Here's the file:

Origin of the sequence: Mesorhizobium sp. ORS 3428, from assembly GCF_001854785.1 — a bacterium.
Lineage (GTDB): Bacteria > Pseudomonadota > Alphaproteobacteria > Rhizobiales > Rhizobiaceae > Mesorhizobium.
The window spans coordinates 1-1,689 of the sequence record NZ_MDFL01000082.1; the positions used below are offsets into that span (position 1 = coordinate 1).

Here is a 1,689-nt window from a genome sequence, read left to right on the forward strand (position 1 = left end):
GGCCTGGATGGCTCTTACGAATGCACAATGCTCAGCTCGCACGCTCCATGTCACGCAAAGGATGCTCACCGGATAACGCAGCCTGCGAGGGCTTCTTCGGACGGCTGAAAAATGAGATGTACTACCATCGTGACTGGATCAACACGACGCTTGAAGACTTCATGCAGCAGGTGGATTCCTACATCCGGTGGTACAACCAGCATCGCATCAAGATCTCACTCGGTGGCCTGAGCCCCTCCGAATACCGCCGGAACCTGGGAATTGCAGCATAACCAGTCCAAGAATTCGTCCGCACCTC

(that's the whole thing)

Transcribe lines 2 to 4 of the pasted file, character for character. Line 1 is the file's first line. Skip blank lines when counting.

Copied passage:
Lineage (GTDB): Bacteria > Pseudomonadota > Alphaproteobacteria > Rhizobiales > Rhizobiaceae > Mesorhizobium.
The window spans coordinates 1-1,689 of the sequence record NZ_MDFL01000082.1; the positions used below are offsets into that span (position 1 = coordinate 1).

Here is a 1,689-nt window from a genome sequence, read left to right on the forward strand (position 1 = left end):